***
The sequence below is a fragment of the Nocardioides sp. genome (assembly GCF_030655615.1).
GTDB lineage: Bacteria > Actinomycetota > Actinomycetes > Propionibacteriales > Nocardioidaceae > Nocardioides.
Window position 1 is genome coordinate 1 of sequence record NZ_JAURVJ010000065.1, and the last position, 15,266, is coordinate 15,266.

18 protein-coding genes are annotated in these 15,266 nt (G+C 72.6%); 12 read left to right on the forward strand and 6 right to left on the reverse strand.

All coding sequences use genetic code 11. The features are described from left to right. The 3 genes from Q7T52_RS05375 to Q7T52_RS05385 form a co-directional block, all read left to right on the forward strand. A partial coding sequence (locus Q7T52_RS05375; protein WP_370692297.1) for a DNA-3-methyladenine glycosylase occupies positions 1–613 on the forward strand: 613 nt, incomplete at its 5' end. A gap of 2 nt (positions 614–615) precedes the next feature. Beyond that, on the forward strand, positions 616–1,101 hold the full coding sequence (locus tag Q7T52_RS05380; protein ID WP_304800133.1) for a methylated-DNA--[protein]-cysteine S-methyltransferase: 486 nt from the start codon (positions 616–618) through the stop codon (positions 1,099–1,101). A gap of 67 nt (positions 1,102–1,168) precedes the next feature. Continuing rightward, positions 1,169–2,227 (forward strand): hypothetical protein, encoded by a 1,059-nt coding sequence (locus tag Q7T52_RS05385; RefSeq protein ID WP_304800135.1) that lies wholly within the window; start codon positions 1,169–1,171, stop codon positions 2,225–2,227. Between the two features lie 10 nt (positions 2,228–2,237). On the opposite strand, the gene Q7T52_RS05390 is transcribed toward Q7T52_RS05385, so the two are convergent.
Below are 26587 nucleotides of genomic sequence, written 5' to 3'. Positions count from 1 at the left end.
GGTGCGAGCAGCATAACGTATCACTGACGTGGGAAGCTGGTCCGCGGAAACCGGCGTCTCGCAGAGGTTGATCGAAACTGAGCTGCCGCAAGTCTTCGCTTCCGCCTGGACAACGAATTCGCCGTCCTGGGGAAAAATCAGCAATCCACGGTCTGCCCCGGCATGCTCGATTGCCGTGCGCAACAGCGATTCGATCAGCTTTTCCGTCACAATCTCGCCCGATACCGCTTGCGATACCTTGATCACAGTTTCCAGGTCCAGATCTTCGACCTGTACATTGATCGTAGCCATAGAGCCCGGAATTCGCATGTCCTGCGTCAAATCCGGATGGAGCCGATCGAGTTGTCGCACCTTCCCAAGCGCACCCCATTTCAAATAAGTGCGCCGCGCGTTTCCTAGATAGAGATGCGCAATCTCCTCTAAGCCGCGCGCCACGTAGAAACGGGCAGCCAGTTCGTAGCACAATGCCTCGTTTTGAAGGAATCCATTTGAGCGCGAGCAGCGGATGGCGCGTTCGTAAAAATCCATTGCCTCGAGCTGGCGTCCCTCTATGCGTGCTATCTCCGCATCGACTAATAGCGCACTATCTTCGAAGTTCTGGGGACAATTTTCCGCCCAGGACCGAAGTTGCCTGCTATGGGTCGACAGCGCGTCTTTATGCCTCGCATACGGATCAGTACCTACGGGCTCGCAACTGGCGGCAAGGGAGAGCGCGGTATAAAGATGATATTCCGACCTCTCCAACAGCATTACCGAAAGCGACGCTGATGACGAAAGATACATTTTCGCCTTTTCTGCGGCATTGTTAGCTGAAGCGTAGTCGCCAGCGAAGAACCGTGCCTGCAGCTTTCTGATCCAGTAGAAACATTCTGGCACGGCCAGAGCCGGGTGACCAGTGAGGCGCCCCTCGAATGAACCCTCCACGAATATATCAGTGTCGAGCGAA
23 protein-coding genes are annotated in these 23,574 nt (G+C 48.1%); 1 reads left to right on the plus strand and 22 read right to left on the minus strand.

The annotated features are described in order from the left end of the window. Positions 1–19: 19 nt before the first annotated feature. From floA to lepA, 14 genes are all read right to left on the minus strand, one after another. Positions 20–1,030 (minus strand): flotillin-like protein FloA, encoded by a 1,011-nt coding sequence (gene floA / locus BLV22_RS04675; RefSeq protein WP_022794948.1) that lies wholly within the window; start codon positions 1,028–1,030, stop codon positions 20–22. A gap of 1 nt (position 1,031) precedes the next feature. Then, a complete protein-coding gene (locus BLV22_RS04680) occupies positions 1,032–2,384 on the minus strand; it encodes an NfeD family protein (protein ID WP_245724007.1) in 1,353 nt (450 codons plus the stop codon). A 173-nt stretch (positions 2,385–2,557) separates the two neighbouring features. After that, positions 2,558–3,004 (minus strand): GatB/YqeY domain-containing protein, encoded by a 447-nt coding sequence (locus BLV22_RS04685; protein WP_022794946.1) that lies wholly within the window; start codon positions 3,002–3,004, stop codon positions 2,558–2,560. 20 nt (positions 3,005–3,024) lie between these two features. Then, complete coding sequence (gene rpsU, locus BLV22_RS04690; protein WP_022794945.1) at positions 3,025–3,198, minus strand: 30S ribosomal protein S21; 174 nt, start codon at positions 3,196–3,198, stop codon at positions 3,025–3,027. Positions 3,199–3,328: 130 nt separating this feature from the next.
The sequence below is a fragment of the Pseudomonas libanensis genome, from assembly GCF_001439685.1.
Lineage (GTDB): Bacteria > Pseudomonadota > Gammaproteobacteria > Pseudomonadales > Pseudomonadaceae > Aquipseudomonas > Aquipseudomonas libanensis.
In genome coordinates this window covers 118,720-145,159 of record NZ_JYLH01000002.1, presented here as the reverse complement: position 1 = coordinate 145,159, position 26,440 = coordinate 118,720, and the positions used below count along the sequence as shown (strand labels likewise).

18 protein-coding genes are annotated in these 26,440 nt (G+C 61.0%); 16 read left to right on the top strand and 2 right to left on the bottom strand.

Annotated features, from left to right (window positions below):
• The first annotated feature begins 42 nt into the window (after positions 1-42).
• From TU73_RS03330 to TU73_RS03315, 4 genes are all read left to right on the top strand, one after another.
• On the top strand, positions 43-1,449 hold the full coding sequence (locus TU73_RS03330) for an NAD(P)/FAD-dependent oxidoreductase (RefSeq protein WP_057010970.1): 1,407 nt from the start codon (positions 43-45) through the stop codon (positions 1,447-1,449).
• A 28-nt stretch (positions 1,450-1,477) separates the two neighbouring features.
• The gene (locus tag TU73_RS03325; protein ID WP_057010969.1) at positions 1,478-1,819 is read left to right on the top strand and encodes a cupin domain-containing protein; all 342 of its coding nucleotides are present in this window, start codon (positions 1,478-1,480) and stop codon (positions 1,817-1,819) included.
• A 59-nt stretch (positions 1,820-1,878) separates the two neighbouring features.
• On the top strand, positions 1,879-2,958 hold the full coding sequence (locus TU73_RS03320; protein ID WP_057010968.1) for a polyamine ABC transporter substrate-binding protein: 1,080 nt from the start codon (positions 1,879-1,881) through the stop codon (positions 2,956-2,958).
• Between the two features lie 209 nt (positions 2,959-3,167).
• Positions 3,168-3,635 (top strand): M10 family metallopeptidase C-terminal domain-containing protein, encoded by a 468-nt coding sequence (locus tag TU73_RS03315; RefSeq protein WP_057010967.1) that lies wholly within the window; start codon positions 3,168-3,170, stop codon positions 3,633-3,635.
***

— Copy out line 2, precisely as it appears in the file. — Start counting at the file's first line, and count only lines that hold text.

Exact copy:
GTDB lineage: Bacteria > Actinomycetota > Actinomycetes > Propionibacteriales > Nocardioidaceae > Nocardioides.